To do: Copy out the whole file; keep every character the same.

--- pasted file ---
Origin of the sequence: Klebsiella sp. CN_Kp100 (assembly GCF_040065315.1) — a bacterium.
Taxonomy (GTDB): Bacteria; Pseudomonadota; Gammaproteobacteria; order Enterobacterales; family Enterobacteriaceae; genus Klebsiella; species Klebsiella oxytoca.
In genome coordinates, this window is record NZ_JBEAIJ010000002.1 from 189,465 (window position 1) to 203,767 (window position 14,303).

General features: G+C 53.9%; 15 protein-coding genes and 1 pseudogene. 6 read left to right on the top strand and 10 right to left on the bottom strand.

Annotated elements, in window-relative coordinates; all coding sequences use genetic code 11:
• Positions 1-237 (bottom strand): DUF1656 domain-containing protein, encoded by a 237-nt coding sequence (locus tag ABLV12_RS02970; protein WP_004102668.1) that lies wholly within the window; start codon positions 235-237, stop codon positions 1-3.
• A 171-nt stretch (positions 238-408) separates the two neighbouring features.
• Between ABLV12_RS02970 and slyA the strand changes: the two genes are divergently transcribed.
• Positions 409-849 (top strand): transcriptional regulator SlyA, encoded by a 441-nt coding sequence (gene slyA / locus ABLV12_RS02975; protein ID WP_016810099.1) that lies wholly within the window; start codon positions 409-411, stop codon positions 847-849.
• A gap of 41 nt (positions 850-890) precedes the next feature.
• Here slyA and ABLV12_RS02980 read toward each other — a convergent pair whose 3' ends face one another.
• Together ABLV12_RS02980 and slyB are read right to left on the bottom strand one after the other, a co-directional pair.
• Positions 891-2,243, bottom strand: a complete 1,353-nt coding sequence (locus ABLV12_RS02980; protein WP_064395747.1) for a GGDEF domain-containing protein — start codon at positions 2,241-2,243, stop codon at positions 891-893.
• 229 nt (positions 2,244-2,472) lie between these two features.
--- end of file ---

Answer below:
Origin of the sequence: Klebsiella sp. CN_Kp100 (assembly GCF_040065315.1) — a bacterium.
Taxonomy (GTDB): Bacteria; Pseudomonadota; Gammaproteobacteria; order Enterobacterales; family Enterobacteriaceae; genus Klebsiella; species Klebsiella oxytoca.
In genome coordinates, this window is record NZ_JBEAIJ010000002.1 from 189,465 (window position 1) to 203,767 (window position 14,303).

General features: G+C 53.9%; 15 protein-coding genes and 1 pseudogene. 6 read left to right on the top strand and 10 right to left on the bottom strand.

Annotated elements, in window-relative coordinates; all coding sequences use genetic code 11:
• Positions 1-237 (bottom strand): DUF1656 domain-containing protein, encoded by a 237-nt coding sequence (locus tag ABLV12_RS02970; protein WP_004102668.1) that lies wholly within the window; start codon positions 235-237, stop codon positions 1-3.
• A 171-nt stretch (positions 238-408) separates the two neighbouring features.
• Between ABLV12_RS02970 and slyA the strand changes: the two genes are divergently transcribed.
• Positions 409-849 (top strand): transcriptional regulator SlyA, encoded by a 441-nt coding sequence (gene slyA / locus ABLV12_RS02975; protein ID WP_016810099.1) that lies wholly within the window; start codon positions 409-411, stop codon positions 847-849.
• A gap of 41 nt (positions 850-890) precedes the next feature.
• Here slyA and ABLV12_RS02980 read toward each other — a convergent pair whose 3' ends face one another.
• Together ABLV12_RS02980 and slyB are read right to left on the bottom strand one after the other, a co-directional pair.
• Positions 891-2,243, bottom strand: a complete 1,353-nt coding sequence (locus ABLV12_RS02980; protein WP_064395747.1) for a GGDEF domain-containing protein — start codon at positions 2,241-2,243, stop codon at positions 891-893.
• 229 nt (positions 2,244-2,472) lie between these two features.